Photokina is a photography trade show like no other. Held every two years in Cologne, Germany, it is the world’s biggest photography fair. Many manufacturers use the fair to announce new products, and it’s easy to lose sight of the interesting ones amongst the flood of press releases.
There were two announcements that stood out for me. I have been re-evaluating my photography for the last year or so, and while I was once a die-hard landscape photographer, lugging around a DSLR and heavy lenses and tripod on a weekend, age and refreshed perspective have led me away from this way of working, and I now favour smaller, lighter equipment. First, I bought a FujiFilm X100, a delightfully small and light fixed lens camera, with an analogue sensibility. I’ve had more enjoyment with this little wonder that slips into a jacket pocket than I ever did with a rucksack full of “pro” gear. That’s why I have got so excited about FujiFilm’s mirrorless interchangeable lens system. The X-Pro1 has been out for several months, but Fuji have announced the X-E1, a less expensive version, with a high quality electronic viewfinder, that takes the same X-mount lenses. Fuji have delivered some high quality prime lenses for this new system, along with a new zoom. Combined with the great user experience and Fuji colours I’ve enjoyed with the X100, it has me seriously contemplating giving up my Canon DSLR.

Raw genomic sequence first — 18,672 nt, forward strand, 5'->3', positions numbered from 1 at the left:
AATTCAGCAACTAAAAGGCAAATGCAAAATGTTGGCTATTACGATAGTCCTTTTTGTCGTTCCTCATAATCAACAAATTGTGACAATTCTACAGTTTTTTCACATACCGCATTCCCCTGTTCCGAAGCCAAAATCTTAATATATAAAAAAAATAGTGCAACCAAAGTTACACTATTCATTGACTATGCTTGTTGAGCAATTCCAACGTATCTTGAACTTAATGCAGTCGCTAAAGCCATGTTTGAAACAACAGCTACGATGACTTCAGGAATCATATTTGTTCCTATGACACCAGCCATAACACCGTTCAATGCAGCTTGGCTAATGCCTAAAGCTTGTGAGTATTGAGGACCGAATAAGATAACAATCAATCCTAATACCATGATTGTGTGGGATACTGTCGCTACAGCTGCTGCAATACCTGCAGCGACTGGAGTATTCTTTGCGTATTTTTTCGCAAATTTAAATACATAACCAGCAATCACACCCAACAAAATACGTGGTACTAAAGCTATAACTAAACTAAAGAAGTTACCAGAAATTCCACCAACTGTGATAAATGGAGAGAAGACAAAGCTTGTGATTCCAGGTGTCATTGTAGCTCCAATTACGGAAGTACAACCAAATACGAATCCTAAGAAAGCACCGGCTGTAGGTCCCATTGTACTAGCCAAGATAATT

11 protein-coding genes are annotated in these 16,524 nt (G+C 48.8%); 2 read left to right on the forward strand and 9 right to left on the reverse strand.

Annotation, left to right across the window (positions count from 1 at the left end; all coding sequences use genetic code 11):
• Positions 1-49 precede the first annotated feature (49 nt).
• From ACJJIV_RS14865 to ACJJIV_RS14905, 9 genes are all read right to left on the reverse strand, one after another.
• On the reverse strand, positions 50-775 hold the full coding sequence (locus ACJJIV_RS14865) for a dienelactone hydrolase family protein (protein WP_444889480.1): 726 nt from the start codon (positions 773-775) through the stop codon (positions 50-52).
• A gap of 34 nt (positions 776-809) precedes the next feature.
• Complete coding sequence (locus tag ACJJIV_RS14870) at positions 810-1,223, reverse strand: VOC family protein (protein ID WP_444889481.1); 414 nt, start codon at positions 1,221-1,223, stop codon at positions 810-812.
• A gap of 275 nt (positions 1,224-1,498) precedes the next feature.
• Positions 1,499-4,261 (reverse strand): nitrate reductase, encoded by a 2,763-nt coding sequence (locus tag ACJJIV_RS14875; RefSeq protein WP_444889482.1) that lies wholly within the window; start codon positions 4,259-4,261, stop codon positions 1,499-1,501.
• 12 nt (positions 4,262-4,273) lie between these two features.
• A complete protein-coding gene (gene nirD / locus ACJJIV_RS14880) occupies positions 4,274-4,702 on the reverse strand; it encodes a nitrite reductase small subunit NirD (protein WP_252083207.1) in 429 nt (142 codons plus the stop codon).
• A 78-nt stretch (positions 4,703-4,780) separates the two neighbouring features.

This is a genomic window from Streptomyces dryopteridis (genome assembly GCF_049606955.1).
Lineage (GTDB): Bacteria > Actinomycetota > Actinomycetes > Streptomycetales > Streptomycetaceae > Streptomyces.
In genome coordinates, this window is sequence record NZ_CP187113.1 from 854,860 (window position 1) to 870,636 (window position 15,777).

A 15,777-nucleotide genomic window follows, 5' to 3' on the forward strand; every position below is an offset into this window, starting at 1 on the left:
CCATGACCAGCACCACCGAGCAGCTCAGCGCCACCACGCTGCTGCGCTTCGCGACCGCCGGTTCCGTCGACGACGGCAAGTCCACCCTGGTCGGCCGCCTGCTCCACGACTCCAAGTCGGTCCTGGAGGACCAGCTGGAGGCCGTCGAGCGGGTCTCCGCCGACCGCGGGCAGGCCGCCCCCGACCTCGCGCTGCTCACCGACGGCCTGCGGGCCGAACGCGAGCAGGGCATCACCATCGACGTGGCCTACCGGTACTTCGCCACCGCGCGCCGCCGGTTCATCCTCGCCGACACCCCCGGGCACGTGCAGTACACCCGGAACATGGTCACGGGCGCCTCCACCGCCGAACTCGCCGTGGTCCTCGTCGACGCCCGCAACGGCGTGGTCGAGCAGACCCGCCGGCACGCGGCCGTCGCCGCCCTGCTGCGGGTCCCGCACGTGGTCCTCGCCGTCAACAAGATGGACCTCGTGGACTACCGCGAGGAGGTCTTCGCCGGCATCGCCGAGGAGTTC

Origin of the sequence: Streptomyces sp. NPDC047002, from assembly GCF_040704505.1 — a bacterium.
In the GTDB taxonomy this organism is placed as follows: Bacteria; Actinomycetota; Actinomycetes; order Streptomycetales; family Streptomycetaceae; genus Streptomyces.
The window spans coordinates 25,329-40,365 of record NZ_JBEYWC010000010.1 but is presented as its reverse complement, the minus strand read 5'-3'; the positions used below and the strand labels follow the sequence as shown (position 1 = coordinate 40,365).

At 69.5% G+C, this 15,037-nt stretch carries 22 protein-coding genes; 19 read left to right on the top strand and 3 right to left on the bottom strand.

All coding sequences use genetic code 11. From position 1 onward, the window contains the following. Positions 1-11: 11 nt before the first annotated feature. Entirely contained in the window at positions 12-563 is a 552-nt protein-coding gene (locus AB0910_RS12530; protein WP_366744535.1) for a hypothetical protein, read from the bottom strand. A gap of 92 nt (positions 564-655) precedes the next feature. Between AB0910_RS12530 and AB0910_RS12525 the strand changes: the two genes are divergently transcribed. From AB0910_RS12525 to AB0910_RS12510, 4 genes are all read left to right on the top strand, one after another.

At the other end of the spectrum, Hasselblad (or, perhaps more accurately the investment company that now owns them), have decided that the way to make money is by re-badging Sony cameras, and covering them in bling. Apparently aimed at the ever-expanding Russian and Chinese markets, where a camera with the ‘H’ badge is seen as a status symbol, you will soon be able to buy these monstrosities at many times the cost of the underlying Sony’s.